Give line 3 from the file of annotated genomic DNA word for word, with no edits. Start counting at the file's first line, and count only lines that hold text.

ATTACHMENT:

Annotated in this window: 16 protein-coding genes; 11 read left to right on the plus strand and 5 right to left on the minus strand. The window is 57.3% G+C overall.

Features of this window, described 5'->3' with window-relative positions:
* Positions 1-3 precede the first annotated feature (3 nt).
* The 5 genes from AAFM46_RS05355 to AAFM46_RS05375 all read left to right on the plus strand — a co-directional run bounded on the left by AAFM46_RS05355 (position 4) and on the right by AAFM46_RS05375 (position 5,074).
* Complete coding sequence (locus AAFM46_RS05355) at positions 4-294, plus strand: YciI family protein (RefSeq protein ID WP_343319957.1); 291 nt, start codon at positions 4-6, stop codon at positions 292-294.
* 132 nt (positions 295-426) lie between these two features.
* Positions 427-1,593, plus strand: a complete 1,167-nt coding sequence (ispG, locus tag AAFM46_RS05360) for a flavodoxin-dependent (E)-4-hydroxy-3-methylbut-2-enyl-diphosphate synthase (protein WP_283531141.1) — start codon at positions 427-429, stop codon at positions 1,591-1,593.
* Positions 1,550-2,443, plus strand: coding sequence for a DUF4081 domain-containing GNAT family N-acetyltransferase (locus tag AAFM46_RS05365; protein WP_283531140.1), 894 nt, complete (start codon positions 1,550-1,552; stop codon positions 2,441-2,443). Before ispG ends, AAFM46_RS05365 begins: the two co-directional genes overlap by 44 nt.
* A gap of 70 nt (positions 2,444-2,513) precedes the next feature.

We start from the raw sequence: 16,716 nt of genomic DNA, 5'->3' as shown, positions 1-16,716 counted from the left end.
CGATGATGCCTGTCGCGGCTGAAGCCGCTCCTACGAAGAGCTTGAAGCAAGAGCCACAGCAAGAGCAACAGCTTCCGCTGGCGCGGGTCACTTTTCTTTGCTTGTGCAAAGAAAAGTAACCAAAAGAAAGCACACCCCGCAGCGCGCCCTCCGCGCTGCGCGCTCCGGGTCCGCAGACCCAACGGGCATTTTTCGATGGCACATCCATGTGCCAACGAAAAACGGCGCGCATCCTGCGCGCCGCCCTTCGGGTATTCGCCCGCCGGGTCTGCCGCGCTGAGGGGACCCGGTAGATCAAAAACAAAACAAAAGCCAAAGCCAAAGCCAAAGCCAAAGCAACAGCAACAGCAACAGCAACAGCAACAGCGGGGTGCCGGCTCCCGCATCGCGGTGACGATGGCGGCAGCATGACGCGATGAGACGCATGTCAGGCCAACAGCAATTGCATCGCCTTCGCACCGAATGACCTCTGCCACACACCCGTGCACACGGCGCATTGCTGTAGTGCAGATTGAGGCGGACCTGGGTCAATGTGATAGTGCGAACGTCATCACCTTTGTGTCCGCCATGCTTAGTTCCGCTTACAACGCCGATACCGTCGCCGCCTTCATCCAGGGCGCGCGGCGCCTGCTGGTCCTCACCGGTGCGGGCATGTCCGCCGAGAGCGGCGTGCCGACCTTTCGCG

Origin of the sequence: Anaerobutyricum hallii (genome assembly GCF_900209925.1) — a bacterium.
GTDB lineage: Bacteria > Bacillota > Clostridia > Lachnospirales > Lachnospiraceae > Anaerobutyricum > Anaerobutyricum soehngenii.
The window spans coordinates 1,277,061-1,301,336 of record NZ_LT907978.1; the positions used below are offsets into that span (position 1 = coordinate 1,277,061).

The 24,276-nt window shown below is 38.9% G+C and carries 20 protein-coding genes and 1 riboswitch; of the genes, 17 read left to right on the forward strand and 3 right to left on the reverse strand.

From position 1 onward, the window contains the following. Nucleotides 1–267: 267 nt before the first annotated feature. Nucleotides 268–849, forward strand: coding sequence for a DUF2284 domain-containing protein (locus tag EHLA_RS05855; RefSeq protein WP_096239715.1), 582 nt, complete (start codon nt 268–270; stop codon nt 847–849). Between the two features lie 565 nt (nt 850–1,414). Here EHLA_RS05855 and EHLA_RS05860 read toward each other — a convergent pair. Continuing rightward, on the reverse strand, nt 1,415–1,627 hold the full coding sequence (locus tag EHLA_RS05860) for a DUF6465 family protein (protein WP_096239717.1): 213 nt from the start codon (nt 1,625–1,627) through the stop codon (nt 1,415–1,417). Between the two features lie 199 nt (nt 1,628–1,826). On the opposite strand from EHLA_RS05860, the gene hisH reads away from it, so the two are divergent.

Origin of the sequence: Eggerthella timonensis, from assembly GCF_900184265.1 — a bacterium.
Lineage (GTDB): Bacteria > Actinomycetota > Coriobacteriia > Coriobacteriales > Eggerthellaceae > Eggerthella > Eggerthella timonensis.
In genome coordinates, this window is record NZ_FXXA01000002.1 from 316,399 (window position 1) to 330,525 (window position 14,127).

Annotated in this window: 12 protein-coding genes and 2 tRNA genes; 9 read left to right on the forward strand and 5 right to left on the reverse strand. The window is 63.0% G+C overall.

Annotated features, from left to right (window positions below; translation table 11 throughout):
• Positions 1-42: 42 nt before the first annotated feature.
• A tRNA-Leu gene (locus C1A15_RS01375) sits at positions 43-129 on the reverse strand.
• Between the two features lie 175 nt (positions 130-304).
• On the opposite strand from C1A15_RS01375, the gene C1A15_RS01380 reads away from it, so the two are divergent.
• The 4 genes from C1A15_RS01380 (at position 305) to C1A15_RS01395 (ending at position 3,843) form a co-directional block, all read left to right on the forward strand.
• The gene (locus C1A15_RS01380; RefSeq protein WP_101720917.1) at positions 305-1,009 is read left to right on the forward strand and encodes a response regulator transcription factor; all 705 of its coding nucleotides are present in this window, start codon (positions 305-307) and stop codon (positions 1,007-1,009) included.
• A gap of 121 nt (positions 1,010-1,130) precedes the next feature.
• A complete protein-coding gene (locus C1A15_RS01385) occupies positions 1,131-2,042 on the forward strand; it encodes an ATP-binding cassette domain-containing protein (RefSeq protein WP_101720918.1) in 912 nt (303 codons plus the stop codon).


* Positions 1-3 precede the first annotated feature (3 nt).